Obama’s team insists that it is unfazed by the recent bumps in the political road.
By November, “it’s going to be about: Who do I trust more in [his] approach to the debt? Who do I trust more to create middle-class jobs? Who do I trust more to create an energy future? Who do I trust more as it relates to Afghanistan?” said David Plouffe, who served as Obama’s campaign manager four years ago and is managing political strategy in the White House this time around.
“That’s what’s going to decide the election, not the contretemps of the moment,” he said in an interview. “We’re very cognizant of that.”
That kind of unflappability is a hallmark of the Obama political operation — and was a crucial ingredient in its success in 2008. But some Democratic veterans are wondering whether the reelection campaign, run by the same tight-knit group that led it four years ago, is equipped for what lies ahead.
“The bad thing is, there is no new thinking in that circle,” said one longtime operative in Democratic presidential campaigns who spoke on the condition of anonymity to be candid.
Eight other prominent Democratic strategists interviewed shared that view, describing Obama’s team as resistant to advice and assistance from those who are not part of its core. All of them spoke on the condition of anonymity as well.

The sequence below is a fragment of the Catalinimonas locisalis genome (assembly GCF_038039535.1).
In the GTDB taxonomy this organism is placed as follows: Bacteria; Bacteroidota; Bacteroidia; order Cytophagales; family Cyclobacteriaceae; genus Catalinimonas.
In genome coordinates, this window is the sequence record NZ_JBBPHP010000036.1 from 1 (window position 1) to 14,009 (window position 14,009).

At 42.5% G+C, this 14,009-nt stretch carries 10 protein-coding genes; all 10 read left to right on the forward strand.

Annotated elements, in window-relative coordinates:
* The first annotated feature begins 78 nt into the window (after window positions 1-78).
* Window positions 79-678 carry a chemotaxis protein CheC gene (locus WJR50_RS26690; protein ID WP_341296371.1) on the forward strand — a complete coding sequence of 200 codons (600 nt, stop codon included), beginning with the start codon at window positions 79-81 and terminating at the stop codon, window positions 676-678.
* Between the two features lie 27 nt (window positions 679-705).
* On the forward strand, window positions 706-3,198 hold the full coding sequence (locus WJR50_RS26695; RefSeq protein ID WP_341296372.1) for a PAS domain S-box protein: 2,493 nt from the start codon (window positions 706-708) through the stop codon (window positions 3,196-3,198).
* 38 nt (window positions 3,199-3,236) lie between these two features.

The latest alarm came in a memo Monday from Democracy Corps, a research group headed by Democratic pollster Stan Greenberg and political consultant James Carville.
Based on their analysis of focus groups conducted late last month among swing voters in Ohio and Pennsylvania, they wrote that the current campaign message — which stresses the fragile progress of the economic recovery — is out of touch with the daily pain voters are feeling.
“We will face an impossible head wind in November if we do not move to a new narrative, one that contextualizes the recovery, but, more importantly, focuses on what we will do to make a better future for the middle class,” Greenberg, Carville and pollster Erica Seifert wrote. They added: “They know we are in a new normal where life is a struggle — and convincing them that things are good enough for those who have found jobs is a fool’s errand.”
The memo came days after Obama handed the Republicans new ammunition with his declaration at a news conference that “the private sector is doing fine.”
However difficult the task, the president may have little choice but to try to make voters feel better about the economy. Successful presidents have run for reelection on the strength of their records, as well as on the hope they offered for the future.
But successful presidents also have benefited from presenting voters a choice — between their stewardship and their rivals’. Obama’s defenders said that although the Greenberg data reflect voters’ frustrations with the economy, they are not a good gauge of Obama’s vision vs. that of GOP challenger Mitt Romney.